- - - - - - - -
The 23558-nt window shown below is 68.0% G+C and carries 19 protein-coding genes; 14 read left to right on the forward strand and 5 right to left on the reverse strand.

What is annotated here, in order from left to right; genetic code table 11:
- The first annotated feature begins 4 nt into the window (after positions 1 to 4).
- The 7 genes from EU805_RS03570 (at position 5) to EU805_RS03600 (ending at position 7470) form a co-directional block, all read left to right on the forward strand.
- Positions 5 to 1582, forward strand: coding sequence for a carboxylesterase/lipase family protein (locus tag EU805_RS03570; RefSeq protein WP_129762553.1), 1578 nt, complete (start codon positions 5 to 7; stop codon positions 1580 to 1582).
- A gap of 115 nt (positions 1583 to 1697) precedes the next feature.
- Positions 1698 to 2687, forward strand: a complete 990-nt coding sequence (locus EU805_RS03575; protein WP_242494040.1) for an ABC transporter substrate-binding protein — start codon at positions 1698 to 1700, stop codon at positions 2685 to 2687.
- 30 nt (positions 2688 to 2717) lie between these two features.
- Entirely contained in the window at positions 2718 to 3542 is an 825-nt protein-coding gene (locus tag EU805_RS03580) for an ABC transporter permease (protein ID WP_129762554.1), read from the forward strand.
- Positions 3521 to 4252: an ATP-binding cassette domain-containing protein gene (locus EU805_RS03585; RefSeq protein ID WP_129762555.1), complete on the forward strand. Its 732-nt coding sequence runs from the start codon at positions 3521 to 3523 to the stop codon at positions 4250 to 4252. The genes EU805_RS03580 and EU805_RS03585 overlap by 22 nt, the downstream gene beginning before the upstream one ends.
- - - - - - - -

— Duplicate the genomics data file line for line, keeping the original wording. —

The 23558-nt window shown below is 68.0% G+C and carries 19 protein-coding genes; 14 read left to right on the forward strand and 5 right to left on the reverse strand.

What is annotated here, in order from left to right; genetic code table 11:
- The first annotated feature begins 4 nt into the window (after positions 1 to 4).
- The 7 genes from EU805_RS03570 (at position 5) to EU805_RS03600 (ending at position 7470) form a co-directional block, all read left to right on the forward strand.
- Positions 5 to 1582, forward strand: coding sequence for a carboxylesterase/lipase family protein (locus tag EU805_RS03570; RefSeq protein WP_129762553.1), 1578 nt, complete (start codon positions 5 to 7; stop codon positions 1580 to 1582).
- A gap of 115 nt (positions 1583 to 1697) precedes the next feature.
- Positions 1698 to 2687, forward strand: a complete 990-nt coding sequence (locus EU805_RS03575; protein WP_242494040.1) for an ABC transporter substrate-binding protein — start codon at positions 1698 to 1700, stop codon at positions 2685 to 2687.
- 30 nt (positions 2688 to 2717) lie between these two features.
- Entirely contained in the window at positions 2718 to 3542 is an 825-nt protein-coding gene (locus tag EU805_RS03580) for an ABC transporter permease (protein ID WP_129762554.1), read from the forward strand.
- Positions 3521 to 4252: an ATP-binding cassette domain-containing protein gene (locus EU805_RS03585; RefSeq protein ID WP_129762555.1), complete on the forward strand. Its 732-nt coding sequence runs from the start codon at positions 3521 to 3523 to the stop codon at positions 4250 to 4252. The genes EU805_RS03580 and EU805_RS03585 overlap by 22 nt, the downstream gene beginning before the upstream one ends.